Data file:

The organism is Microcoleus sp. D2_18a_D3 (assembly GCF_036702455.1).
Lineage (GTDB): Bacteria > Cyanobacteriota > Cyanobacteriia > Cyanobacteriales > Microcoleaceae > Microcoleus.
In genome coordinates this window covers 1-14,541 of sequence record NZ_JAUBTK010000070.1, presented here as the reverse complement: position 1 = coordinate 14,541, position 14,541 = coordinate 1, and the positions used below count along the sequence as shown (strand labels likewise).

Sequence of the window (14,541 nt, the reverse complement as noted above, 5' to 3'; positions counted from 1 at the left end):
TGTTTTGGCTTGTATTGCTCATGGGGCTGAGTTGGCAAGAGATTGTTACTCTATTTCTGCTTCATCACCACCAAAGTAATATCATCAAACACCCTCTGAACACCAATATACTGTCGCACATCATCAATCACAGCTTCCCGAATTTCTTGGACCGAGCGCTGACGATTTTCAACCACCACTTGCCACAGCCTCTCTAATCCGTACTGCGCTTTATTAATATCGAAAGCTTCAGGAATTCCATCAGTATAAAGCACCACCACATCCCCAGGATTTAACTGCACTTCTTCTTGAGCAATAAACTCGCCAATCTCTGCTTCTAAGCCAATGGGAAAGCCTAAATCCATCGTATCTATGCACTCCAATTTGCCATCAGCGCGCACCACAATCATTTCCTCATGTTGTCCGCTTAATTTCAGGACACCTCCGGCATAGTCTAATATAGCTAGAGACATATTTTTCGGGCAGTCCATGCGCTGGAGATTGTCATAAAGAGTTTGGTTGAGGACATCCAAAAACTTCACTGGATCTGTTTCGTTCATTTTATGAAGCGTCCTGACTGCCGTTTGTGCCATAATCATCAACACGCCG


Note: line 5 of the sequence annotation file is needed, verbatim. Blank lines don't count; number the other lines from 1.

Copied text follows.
TGTTTTGGCTTGTATTGCTCATGGGGCTGAGTTGGCAAGAGATTGTTACTCTATTTCTGCTTCATCACCACCAAAGTAATATCATCAAACACCCTCTGAACACCAATATACTGTCGCACATCATCAATCACAGCTTCCCGAATTTCTTGGACCGAGCGCTGACGATTTTCAACCACCACTTGCCACAGCCTCTCTAATCCGTACTGCGCTTTATTAATATCGAAAGCTTCAGGAATTCCATCAGTATAAAGCACCACCACATCCCCAGGATTTAACTGCACTTCTTCTTGAGCAATAAACTCGCCAATCTCTGCTTCTAAGCCAATGGGAAAGCCTAAATCCATCGTATCTATGCACTCCAATTTGCCATCAGCGCGCACCACAATCATTTCCTCATGTTGTCCGCTTAATTTCAGGACACCTCCGGCATAGTCTAATATAGCTAGAGACATATTTTTCGGGCAGTCCATGCGCTGGAGATTGTCATAAAGAGTTTGGTTGAGGACATCCAAAAACTTCACTGGATCTGTTTCGTTCATTTTATGAAGCGTCCTGACTGCCGTTTGTGCCATAATCATCAACACGCCG